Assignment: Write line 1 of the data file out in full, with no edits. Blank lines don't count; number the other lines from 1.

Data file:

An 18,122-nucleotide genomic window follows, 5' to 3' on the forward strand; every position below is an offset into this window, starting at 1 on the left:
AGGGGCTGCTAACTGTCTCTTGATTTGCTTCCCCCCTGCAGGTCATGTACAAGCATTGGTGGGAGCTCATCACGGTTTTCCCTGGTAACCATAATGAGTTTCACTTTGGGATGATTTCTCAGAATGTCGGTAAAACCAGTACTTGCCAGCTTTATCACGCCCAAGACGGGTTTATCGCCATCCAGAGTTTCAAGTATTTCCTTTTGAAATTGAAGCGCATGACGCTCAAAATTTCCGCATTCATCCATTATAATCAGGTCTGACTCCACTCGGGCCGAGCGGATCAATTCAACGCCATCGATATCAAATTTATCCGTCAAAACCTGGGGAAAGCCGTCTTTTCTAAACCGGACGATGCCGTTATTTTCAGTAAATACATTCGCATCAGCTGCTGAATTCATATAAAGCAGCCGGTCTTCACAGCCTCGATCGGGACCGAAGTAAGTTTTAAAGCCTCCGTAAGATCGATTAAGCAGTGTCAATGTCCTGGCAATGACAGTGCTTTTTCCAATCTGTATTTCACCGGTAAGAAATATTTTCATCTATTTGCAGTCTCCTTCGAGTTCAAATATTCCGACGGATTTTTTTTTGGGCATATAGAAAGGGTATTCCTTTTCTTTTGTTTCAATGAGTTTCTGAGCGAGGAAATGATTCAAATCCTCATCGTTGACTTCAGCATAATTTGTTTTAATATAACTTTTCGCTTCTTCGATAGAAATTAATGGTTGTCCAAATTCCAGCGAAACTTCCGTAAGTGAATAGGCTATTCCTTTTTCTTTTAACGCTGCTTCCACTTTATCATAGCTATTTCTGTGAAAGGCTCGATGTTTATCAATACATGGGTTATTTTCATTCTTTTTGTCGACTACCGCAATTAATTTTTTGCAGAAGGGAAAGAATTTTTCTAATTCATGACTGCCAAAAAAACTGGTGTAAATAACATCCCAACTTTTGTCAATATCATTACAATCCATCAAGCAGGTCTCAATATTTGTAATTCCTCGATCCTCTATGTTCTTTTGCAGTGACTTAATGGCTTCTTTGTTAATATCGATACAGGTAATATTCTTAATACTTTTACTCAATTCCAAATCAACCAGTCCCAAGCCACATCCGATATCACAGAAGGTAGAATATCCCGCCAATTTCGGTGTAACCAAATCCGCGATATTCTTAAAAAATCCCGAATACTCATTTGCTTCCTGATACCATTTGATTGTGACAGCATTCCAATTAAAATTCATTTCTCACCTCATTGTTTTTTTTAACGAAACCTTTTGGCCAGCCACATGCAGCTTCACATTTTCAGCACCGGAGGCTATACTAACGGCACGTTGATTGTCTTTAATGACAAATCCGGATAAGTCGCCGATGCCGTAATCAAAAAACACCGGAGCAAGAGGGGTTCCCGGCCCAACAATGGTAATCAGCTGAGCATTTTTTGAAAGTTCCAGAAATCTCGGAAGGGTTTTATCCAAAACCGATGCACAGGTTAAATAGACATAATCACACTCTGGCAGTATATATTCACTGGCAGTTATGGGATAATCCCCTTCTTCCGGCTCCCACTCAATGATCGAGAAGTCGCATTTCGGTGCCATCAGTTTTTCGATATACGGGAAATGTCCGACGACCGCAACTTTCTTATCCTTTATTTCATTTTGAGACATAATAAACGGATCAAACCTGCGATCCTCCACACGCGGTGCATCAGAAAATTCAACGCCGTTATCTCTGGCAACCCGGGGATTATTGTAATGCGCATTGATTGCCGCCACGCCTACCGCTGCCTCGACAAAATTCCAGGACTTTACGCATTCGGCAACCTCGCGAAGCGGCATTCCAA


An 18,122-nucleotide genomic window follows, 5' to 3' on the forward strand; every position below is an offset into this window, starting at 1 on the left: